This was all right -- I think Heinlein's fantasy stories are probably as good as his science fiction. Most of the pages in this one are occupied with three novellas. The first is worth its space (Magic, Inc.) because of the good job Heinlein put into his world building, making it seem like people had gotten fully used to the existence of magic. The second (Waldo) drags after a while, and the third (The Unpleasant Profession of Jonathan Hoag) should really have been a short story, especially sinc ...more
I'd gone off Heinlein, for his cold-war crazy, low opinion of my half the species, and tendency to front-load his stories with politics. But I am very glad I read this collection. Even the annoying stories are pretty good, and a couple of them are wonderful. The Man who Traveled in Elephants is a sweet, touching, delightful story; Our Fair City is hilarious; The Unpleasant Profession of Jonathan Hoag is a nutty Nick and Nora style detective story; All You Zombies is some time-travel twistiness. ...more
Wonderful stories. He never disappoints. A couple of the stories ran on a little long, but all were worth the time. Read Heinlein whenever you can.
I originally had only planned to read this for the "The Unpleasant Profession of Jonathan Hoag" because I had heard so much about it and I'd been told to read it over the years - plus it was just recently announced as an upcoming film adaptation. I had already cracked open the book, there was no way I could stop myself from reading the other stories.

Little did I know I would end up enjoying the other stories more than "TUPoJH".
Steven Keith
I think I had read all these stories, in one collection or another but not in the last 20 or 30 years.

All read differently at this stage of my life.

It is interesting how many of these stories have inspired other authors ("All you Zombies" core developed by David Gerrold into "The Man who Folded Himself").

I had new appreciation for "Magic. Inc." showing the protagonists dabbling in that blackest of Dark Arts - politics.
Lis Carey
A very nice collection of Heinlein's fantasy stories. I had never read "The Man Who Trave led in Elephants" or "Our Fair City" before. "Magic, Inc.," "Waldo", and "The Unpleasant Profession of Jonathan Hoag" are all well worth rereading. I will confess that I find "--All You Zombies--" a little bit more annoying every time I read it, but hey, it's only one story, and the last one in the book.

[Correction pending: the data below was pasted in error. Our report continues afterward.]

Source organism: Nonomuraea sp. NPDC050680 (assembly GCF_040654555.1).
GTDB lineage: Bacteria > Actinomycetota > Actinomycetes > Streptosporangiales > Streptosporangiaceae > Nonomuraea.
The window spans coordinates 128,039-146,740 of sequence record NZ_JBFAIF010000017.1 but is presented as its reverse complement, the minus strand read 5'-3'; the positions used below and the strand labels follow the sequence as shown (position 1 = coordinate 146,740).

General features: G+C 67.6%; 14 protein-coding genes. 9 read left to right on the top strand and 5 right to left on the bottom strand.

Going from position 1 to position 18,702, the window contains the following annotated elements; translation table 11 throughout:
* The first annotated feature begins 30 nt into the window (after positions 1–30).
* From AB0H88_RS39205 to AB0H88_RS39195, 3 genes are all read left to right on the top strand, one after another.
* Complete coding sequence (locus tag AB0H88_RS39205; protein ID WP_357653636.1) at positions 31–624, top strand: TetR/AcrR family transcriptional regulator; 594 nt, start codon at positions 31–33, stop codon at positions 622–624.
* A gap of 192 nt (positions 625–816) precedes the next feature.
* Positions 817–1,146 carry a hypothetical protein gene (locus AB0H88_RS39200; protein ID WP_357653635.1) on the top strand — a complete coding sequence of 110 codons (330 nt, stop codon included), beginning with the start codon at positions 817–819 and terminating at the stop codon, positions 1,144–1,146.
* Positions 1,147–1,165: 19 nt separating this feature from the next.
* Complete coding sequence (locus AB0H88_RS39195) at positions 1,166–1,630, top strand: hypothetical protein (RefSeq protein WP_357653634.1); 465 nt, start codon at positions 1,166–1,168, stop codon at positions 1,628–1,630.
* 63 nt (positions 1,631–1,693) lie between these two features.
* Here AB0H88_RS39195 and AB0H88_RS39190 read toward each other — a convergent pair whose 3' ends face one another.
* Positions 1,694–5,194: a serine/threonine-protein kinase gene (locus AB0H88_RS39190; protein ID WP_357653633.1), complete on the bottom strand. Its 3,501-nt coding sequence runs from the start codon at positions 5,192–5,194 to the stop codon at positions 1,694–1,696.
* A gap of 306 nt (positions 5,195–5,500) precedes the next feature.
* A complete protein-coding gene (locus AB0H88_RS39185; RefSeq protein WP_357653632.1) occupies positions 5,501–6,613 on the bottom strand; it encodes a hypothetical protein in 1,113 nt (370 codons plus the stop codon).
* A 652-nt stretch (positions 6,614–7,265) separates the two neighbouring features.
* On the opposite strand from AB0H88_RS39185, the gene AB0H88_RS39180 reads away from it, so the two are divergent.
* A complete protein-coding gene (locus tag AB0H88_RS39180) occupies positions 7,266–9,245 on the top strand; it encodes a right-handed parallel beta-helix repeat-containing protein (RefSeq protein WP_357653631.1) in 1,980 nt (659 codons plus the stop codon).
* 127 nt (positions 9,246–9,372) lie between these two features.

Benjamin Kahn
Some of these stories were excellent - funny, enthralling - and some were just so-so. The best of the stories "And he built a crooked house-", "The Unpleasant Profession of Jonathan Hoag" were great, but some of the others were predictable or just average. I'd read the book for the two aforementioned stories and possibly "Our Fair City" but not bother with any of the other pedestrian fair in this book.
I think I would have found the stories to be more enjoyable if they didn't all have the theme of paranoid schizophrenia running through them. That being said, The Man Who Dealt in Elephants was very touching, if obvious; All You Zombies blew my fucking mind. I listened (audiobook version) to it three times to really wrap my poor, blown apart mind around it. Most excellent stuff in that story.
I only bought this book as it was the only place you could find Magic Inc &Waldo at the time. Quite good stories and I'm glad I finally got to read them.
Been wanting to read Waldo for quite some time. Not really what I expected, but interesting nonetheless. Also, Magic had some charming connections, unexpectedly. Nice collection of short and longer stories.
Good stories. Fun to read, but they'll make your head hurt if you think too hard. The on about the house was my favorite. I'll have to check out his novels. Farmer in the Sky looks promising.
Even in his fantasy/supernatural fiction, Heinlein approaches everything as an engineering problem. This is also my main criticism of Asimov's Foundation series.
A little bit of hit-and-miss. Some where better than others, but I ended up skimming through half of the stories because they just weren't interesting me.
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I never knew Heinlein wrote fantasy. This was pretty cool, actually. I usually don't like the shorter forms, but these stories were good, long enough, I felt.
I didn't immensely enjoy all of the short stories, but I liked most of them and loved a couple of them. The fantasy worlds he creates are great.
Couldn't really get into it this time around; I think I'm not in the mood for short stories at the moment. Will try again later...
Amy Caton
Oct 26, 2012 Amy Caton rated it 4 of 5 stars  ·  review of another edition
Recommended to Amy by: Mike Sweeney
Shelves: scifi
This book was recommended to me by a new friend. They Built a Crooked House is by far the best short story in this collection.
Fredrick Danysh
A collection of off-beat early heinlein short stories. I thought that some of them were disjointed.
John Klumpp
This is a really obscure book, but its absolutely full of great stories. Highly recommended!
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Robert Anson Heinlein was an American novelist and science fiction writer. Often called "the dean of science fiction writers", he is one of the most popular, influential, and controversial authors of "hard science fiction".

He set a high standard for science and engineering plausibility and helped to raise the genre's standards of literary quality. He was the first SF writer to break into mainstre